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Organizational Culture

Organizational Culture

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Organizational Culture

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  1. Organizational Culture

  2. Introduction • Organizational Culture is the totality of beliefs , customs, traditions and values shared by the members of the organization. • It is important to consider culture while managing change in the organization.

  3. Culture’s Overall Function Culture is the social glue that helps hold an organization together by providing appropriate standards for what employees should say or do.

  4. Key Characteristics of Corporate Culture • Innovation and Risk Taking • Attention to Detail • Outcome Orientation • People Orientation • Team Orientation • Aggressiveness • Stability

  5. Importance of Organizational Culture • Talent-attractor • Talent-retainer • Engages people • Creates energy and momentum • Changes the view of “work” • Creates greater synergy • Makes everyone more successful

  6. The Culture Iceberg: 90% hidden Shorter, easier to change Observable symbols, ceremonies, slogans, stories, dress, physical settings, decoration, etc. Level of conscious awareness Values, beliefs, norms, customs, nonverbal behavior, etc. Long term, difficult to change

  7. Organizational Culture v/s National Culture • National cultural values are learned early, held deeply and change slowly over the course of generations. • Organizational culture, on the other hand, is comprised of broad guidelines which are rooted in organizational practices. • A nation’s culture is similar to that of an organization as it is comprised of the symbols, values, rituals, and traditions of the people living in a particular region. • Cultures usually differ in relationships between the individual and society, ways of dealing with conflict, relationships to authority, and conceptions of class and gender. All of these things are comparable to organizational culture, just on a grander scale.

  8. Creating and Sustaining Organizational Culture

  9. Creating Corporate Culture • The ultimate source of an organization’s culture is its founders. • Culture creation occurs in three ways: • Employees hire and keep employees with same thinking • They indoctrinate and socialize the employees with the organization’s thinking • The founder’s behavior acts as a role model for the employees • With the organizational success, the founder’s personality is embedded in the organizational culture.

  10. How Organization Cultures Form Robbins, 1989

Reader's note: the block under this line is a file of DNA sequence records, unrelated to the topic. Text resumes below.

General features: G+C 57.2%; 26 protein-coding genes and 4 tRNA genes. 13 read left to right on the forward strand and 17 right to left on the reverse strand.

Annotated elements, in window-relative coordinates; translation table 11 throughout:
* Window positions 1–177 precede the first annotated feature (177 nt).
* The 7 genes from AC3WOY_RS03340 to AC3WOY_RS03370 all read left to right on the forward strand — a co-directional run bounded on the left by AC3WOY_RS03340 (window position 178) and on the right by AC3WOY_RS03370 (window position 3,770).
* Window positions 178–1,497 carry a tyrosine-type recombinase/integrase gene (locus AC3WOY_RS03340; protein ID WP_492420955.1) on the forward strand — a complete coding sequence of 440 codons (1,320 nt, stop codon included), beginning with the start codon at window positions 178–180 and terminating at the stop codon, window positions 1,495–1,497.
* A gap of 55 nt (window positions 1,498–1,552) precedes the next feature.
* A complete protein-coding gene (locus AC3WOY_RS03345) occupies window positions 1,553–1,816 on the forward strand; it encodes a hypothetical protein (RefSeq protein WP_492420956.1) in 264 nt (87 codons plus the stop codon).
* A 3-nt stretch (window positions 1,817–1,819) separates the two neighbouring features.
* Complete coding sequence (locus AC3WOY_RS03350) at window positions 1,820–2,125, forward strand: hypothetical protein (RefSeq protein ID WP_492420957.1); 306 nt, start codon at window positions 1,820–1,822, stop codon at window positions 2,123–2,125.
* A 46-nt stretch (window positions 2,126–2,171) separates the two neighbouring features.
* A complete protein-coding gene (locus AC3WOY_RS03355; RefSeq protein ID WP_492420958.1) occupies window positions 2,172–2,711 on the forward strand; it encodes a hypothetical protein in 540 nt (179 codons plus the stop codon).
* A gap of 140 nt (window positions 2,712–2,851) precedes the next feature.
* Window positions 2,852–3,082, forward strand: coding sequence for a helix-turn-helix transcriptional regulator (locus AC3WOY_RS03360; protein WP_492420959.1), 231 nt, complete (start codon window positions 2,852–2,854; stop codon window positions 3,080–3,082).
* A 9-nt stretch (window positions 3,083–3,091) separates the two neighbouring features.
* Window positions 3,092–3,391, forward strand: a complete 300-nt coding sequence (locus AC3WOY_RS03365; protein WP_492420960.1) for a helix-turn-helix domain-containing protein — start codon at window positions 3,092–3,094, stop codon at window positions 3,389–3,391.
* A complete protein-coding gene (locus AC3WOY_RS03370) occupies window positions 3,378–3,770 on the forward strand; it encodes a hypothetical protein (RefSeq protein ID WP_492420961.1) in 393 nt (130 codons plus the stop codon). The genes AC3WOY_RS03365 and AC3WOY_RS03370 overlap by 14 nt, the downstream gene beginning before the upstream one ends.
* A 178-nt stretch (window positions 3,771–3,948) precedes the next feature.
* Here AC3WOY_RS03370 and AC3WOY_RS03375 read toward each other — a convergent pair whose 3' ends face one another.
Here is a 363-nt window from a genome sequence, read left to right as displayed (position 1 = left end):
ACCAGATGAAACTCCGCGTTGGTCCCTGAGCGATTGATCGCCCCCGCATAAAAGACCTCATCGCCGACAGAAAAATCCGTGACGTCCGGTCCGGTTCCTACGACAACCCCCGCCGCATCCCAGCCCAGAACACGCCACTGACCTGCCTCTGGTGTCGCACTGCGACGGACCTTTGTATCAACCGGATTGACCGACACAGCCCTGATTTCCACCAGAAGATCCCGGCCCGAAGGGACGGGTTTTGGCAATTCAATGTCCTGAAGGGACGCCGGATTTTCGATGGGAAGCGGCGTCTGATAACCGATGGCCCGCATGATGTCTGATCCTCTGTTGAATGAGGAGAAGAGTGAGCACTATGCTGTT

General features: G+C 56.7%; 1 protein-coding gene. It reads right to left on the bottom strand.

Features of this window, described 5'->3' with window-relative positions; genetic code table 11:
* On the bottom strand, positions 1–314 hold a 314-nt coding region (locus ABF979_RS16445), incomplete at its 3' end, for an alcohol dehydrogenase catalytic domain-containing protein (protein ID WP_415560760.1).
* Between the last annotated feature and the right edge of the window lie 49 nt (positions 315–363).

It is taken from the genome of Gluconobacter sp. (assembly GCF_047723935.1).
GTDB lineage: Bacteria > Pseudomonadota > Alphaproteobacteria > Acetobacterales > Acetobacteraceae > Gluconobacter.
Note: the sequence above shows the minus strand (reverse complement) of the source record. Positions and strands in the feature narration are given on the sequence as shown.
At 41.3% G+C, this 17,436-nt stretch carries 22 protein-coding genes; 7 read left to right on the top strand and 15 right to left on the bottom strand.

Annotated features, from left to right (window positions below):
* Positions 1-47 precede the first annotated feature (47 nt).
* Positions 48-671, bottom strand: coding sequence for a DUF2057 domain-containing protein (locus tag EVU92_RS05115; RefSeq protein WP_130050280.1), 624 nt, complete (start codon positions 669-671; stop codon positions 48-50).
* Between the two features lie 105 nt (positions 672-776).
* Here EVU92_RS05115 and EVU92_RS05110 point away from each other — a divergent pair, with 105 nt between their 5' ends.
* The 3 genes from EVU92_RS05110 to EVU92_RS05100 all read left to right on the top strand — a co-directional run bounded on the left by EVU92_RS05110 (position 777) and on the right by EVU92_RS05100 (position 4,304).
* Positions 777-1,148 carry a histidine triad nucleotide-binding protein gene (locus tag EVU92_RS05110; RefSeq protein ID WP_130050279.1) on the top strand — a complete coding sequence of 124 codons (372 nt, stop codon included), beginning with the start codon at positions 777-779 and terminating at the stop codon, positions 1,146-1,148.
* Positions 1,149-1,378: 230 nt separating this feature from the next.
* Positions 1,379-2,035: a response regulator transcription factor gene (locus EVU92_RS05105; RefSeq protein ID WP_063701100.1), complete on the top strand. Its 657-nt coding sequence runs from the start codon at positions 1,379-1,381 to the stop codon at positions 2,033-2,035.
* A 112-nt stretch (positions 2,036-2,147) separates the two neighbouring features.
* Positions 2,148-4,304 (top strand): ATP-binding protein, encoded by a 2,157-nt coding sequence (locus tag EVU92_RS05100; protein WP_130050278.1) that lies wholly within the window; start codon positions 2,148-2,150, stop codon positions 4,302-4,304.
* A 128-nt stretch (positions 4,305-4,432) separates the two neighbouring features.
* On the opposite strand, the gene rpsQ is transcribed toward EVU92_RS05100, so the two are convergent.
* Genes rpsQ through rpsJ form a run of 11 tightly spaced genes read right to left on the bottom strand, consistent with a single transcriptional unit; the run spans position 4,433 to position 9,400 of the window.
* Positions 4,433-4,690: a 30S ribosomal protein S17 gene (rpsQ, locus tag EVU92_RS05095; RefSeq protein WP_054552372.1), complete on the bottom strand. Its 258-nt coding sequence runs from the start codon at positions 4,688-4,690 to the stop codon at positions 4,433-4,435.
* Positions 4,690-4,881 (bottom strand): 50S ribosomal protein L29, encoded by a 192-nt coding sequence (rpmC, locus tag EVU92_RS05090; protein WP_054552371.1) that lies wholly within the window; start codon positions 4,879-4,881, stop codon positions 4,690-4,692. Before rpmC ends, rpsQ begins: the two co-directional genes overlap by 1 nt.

11. Sustaining Organizational Culture • Three forces play a particularly important part in sustaining a culture: • Selection practices • Actions of top management • Socialization methods

  12. Selection • Explicit goal – identifying and hiring individuals having knowledge, skills and abilities to perform the jobs successfully. • Implicit - Individuals having values consistent with those of the organization are selected as per the decision maker’s judgements.

  13. Top Management • The actions of top management establishes the norms for the organization as to: • Whether risk taking is desirable • How much freedom managers should give to their subordinates • What actions will pay off in terms of pay rises, promotions and other rewards, etc.

  14. Socialization • New employees are not familiar with the organizational culture and are potentially likely to disturb the existing culture. • The process through which the employees are proselytized about the customs and traditions of the organization is known as socialization. • It is the process of adaptation by which new employees are to understand the basic values and norms for becoming ‘accepted’ members of the organization.

  15. Socialization Process • Socialization is a process made up of three stages: • Pre-arrival - All the learning occurring before a new member joins. • Encounter - The new employee sees what the organization is really like and confronts the possibility that expectations and reality may diverge. • Metamorphosis - The relatively long-lasting changes take place. The new employee masters the skills required for the job, successfully performs the new roles, and makes the adjustments to the work group’s values and norms.

  16. Socialization Model

  17. Stories Rituals How Employees Learn Culture/ How it is “reinforced” Language Material Symbols Chapter 17

  18. How Employees Learn Culture • Stories – Depicting the past events of the organization. Some organizations actually try to manage this element of culture learning. • Rituals – Repetitive sequential activities reinforcing the values of the organization. • Material Symbols – Conveying social equality, desired organizational behavior, etc. by the top management. • Language – Acceptance and preservation of culture.

  19. Conclusion • Culture adapts to diverse circumstances. • Managers need to understand the nature and role of culture. • Managers must understand the importance of culture for organizational change. • Corporate culture also impacts the day-to-day decision-making of the organization.